What about the Germans who have converted to Islam? Do they have to assimilate, too? And who evaluates such an assimilation as successful or failed?
There haven’t been many concrete answers to these questions. Instead, politicians of all stripes worked hard to portray Angela Merkel as Germany’s big problem. At least she stands by her decisions and does not run off indignantly from TV talk shows. [Far-right leader Alice Weidel abruptly left a TV debate in September.]
I hope that after the Bundestag election, the really important issues will finally be addressed ― for example, equal pay between men and women. This is long overdue.
Orhan Bey, 27, a process engineer from Düsseldorf:
“We mustn’t let more and more Muslims cut themselves off!”
Bey: The integration of Muslims has rightly been an issue in the election campaign. Unfortunately, I always meet people from my own country, Turkey, or other Arab countries who do the incomprehensible: They enjoy living in one of the most livable countries in the world, but do not want to adapt to the society and its values.
On the other hand, it must, of course, be politicians’ task to motivate Muslims in a meaningful way to adapt to social customs in Germany. We mustn’t let more and more Muslims cut themselves off!
My parents have done everything for me to grow up as a German. The Islam that they conveyed to me involves respecting all people and helping others in need. There is not just the one Islam, as it is often portrayed in the media.
Bülent Babür, economist and doctoral student at the University of Bolton:
“My most important issue is not Islam but social justice”
Babür: In my opinion, Islam should not be discussed separately. Religion must not be politicized. People who become radicalized do not do so because of their faith.
The real sources of radicalization are a lack of education, a lack of orientation within increasingly rapid social change and the weakening social state in the course of massive capitalism. My most important political issue is therefore not Islam, but social justice.
If people have to get by on a 700-Euro pension (about $834), then I am for a change, guaranteed. Because, in my view, that violates the first article of our constitution (which guarantees human dignity and rights).
For this reason, I will also vote for seniors to finally be able to regain their dignity. Not as a Muslim, not as a Turk, but as a human being who suffers with other human beings.
Said Haider, lawyer and chairman of the Club Gears Network:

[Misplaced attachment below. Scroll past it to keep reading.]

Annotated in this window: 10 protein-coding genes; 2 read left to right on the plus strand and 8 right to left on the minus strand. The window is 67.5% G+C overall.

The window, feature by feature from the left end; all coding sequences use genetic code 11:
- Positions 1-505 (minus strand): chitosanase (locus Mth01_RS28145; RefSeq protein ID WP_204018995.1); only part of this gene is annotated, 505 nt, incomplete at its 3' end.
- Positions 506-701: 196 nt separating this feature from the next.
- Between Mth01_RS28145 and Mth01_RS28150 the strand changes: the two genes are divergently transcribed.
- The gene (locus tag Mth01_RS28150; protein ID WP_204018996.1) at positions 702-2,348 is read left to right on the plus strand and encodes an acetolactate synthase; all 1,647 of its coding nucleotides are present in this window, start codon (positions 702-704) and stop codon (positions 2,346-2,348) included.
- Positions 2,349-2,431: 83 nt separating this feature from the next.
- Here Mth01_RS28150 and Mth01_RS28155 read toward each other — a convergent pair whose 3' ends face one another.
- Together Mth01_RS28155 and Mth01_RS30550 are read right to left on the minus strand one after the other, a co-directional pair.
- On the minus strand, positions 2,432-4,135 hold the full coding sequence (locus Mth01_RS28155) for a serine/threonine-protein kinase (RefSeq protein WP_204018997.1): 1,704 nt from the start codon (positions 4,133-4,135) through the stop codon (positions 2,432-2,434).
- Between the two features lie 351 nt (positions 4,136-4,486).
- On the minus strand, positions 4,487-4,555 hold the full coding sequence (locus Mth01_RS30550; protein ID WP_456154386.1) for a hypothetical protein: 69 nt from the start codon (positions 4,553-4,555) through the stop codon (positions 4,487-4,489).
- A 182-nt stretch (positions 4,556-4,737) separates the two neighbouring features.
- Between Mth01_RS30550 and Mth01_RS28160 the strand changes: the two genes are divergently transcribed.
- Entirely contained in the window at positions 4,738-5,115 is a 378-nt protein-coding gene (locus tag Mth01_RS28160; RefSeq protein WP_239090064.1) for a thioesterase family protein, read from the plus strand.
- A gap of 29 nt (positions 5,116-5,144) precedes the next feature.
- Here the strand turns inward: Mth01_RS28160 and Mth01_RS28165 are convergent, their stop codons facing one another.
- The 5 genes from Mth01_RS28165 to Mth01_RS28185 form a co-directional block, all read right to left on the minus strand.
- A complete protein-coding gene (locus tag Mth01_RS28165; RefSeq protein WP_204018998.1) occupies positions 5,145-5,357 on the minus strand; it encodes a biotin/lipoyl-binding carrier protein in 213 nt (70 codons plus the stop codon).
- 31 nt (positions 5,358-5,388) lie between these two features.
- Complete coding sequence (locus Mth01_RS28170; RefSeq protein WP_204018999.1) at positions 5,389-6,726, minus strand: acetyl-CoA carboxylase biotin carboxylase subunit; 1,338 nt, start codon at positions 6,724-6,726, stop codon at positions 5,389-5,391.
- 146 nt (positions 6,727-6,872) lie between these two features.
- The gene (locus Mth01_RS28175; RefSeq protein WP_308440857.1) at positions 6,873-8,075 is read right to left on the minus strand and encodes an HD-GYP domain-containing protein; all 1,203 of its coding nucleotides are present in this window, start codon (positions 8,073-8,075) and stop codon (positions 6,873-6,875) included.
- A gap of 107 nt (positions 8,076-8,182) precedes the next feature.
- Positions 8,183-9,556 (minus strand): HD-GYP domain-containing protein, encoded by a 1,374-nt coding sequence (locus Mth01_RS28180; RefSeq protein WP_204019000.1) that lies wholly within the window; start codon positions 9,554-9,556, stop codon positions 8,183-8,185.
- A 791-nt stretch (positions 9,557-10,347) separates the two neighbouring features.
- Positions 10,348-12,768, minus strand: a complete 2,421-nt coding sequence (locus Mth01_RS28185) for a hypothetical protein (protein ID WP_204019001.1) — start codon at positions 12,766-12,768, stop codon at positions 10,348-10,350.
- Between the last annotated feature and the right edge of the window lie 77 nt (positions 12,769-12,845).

“Women who wear the hijab should be able to become judges and teachers”
Haider: I would really like the big parties to make sure that women who wear the hijab can become judges and teachers.
But if you look at the current discussions about Muslims in Germany, the far-right AfD party sets the tone and direction. The other parties then have to react to these destructive debates.
To regard German Muslims on their own as a separate group and then, on the other hand, as part of the country and to conduct differentiated discussions, is a tightrope act that hardly any politician can succeed in doing. This is frustrating.
Ersin Dermican, blogger from Cologne:
“The discussions about Muslims in Germany are evidence of incapacity”
Dermican: If you read through the parties’ programs, you can quickly get the impression that Muslims are aliens that have just recently landed in Germany.
That we are debating today about whether and how Muslims belong to Germany is evidence of incapacity. With about 4.5 million Muslims, of whom just 1.5 million are eligible to vote, it is not surprising that the parties do not seek the favor of the Muslim electorate.
The number of those eligible to vote could be much higher if people were to make use of their right to German nationality or if policy would clear the way for dual citizenship.
Alim Khaleel*, student from Munich:
“Politicians should calm people down, not incite them further”
Khaleel: Islam in itself is often referred to as a dangerous ideology, while Muslims are often portrayed as a dangerous fringe group. Each party tries to deal with this alleged danger in its own way. Islam is thus strongly instrumentalized.
I find the statements on some election placards frightening, but I also often find them simply ridiculous. The electoral program of the CSU, the Christian-Social Union in Bavaria, talks about Islamist terror and radical left-wingers. Right-wing extremism, however, remains unmentioned, which I find very regrettable with the present growing right-wing trends.
Likewise, the increasing attacks on Muslims and rising Islamophobia are not mentioned in any of the party programs.
I really expect German politics to calm the population down and not to incite it. Germany has enough problems of its own and should stop distracting from them with bashing Islam and [Turkish president] Erdogan.
*Alim would like to remain anonymous. His real name is known to the editor.